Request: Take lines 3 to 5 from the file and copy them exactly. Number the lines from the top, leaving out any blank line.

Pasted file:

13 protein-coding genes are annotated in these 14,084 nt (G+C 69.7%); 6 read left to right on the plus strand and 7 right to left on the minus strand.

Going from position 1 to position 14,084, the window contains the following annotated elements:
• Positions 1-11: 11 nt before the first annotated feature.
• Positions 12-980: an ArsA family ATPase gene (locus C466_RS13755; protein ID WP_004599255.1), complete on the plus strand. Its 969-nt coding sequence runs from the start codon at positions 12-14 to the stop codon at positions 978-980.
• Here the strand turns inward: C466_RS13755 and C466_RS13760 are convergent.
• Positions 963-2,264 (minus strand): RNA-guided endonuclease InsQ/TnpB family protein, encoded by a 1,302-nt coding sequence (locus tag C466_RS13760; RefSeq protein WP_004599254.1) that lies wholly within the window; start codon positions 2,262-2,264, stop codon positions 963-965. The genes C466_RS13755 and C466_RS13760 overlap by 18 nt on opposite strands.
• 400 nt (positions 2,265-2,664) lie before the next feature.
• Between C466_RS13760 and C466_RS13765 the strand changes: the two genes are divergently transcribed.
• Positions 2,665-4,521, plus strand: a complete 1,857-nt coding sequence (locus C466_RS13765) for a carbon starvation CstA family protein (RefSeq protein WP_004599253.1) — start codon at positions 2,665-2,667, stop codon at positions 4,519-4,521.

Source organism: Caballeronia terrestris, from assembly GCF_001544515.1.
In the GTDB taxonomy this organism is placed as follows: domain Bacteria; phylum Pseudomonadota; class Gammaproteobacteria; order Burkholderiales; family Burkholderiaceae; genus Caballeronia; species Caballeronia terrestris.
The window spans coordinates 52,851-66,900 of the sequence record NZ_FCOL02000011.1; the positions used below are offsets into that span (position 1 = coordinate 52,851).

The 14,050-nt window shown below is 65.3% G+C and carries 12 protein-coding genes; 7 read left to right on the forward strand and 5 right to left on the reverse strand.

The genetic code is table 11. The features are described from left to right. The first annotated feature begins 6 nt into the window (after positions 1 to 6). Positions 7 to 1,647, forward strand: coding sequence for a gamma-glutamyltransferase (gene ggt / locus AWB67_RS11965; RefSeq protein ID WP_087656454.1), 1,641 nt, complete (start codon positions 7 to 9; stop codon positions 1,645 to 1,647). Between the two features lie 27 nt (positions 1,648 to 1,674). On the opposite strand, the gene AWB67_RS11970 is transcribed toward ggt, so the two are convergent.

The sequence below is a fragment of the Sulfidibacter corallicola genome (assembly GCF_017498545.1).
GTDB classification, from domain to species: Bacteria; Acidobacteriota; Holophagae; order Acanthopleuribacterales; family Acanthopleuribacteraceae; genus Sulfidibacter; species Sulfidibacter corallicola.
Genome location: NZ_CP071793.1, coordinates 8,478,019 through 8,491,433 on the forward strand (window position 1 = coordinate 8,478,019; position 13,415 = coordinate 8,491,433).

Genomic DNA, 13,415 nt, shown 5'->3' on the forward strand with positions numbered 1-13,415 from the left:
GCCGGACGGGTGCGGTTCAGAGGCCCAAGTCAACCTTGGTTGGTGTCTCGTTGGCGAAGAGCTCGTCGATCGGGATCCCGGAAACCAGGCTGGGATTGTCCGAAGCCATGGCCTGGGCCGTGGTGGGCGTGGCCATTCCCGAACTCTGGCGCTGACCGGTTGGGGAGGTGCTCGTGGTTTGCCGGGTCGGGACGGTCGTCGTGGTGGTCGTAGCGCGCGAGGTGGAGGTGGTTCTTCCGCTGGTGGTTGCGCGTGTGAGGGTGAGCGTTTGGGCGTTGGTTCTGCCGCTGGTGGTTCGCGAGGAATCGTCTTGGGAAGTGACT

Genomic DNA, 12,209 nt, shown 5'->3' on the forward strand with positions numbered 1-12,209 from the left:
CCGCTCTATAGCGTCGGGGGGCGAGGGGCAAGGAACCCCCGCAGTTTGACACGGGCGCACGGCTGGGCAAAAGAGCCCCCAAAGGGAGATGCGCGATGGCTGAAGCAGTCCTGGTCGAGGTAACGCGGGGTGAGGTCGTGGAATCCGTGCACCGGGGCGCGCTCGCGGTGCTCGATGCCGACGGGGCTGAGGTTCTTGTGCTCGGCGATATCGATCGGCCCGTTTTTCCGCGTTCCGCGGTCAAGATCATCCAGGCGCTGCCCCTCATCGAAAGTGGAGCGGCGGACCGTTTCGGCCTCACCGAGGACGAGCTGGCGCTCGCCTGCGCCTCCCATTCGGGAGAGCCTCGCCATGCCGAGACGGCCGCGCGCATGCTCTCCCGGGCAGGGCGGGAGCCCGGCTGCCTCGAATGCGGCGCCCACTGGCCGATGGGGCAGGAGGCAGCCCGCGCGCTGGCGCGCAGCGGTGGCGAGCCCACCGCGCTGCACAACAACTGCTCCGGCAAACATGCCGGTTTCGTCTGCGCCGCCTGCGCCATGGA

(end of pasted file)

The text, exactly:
• Positions 1-11: 11 nt before the first annotated feature.
• Positions 12-980: an ArsA family ATPase gene (locus C466_RS13755; protein ID WP_004599255.1), complete on the plus strand. Its 969-nt coding sequence runs from the start codon at positions 12-14 to the stop codon at positions 978-980.
• Here the strand turns inward: C466_RS13755 and C466_RS13760 are convergent.